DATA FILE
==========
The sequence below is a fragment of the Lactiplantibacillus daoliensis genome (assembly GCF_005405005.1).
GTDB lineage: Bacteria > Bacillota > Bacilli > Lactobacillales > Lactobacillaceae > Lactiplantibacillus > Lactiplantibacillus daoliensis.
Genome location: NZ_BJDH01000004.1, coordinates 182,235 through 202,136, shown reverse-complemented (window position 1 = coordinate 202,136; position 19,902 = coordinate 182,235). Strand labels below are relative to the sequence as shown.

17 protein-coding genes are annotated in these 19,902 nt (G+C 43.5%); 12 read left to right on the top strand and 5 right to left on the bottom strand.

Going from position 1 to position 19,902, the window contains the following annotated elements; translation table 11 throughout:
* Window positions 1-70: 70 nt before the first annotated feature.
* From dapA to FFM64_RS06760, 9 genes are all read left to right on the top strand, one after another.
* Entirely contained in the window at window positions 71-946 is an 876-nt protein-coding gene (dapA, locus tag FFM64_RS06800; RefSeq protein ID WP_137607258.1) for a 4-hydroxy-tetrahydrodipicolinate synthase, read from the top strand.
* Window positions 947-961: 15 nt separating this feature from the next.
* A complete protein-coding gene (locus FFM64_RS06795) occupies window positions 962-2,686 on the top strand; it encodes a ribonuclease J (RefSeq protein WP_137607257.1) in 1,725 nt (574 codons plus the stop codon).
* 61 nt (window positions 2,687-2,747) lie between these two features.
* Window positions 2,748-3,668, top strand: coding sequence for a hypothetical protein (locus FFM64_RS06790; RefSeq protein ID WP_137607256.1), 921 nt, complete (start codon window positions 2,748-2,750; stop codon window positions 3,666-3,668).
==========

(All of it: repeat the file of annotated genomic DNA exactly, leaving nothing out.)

The sequence below is a fragment of the Lactiplantibacillus daoliensis genome (assembly GCF_005405005.1).
GTDB lineage: Bacteria > Bacillota > Bacilli > Lactobacillales > Lactobacillaceae > Lactiplantibacillus > Lactiplantibacillus daoliensis.
Genome location: NZ_BJDH01000004.1, coordinates 182,235 through 202,136, shown reverse-complemented (window position 1 = coordinate 202,136; position 19,902 = coordinate 182,235). Strand labels below are relative to the sequence as shown.

17 protein-coding genes are annotated in these 19,902 nt (G+C 43.5%); 12 read left to right on the top strand and 5 right to left on the bottom strand.

Going from position 1 to position 19,902, the window contains the following annotated elements; translation table 11 throughout:
* Window positions 1-70: 70 nt before the first annotated feature.
* From dapA to FFM64_RS06760, 9 genes are all read left to right on the top strand, one after another.
* Entirely contained in the window at window positions 71-946 is an 876-nt protein-coding gene (dapA, locus tag FFM64_RS06800; RefSeq protein ID WP_137607258.1) for a 4-hydroxy-tetrahydrodipicolinate synthase, read from the top strand.
* Window positions 947-961: 15 nt separating this feature from the next.
* A complete protein-coding gene (locus FFM64_RS06795) occupies window positions 962-2,686 on the top strand; it encodes a ribonuclease J (RefSeq protein WP_137607257.1) in 1,725 nt (574 codons plus the stop codon).
* 61 nt (window positions 2,687-2,747) lie between these two features.
* Window positions 2,748-3,668, top strand: coding sequence for a hypothetical protein (locus FFM64_RS06790; RefSeq protein ID WP_137607256.1), 921 nt, complete (start codon window positions 2,748-2,750; stop codon window positions 3,666-3,668).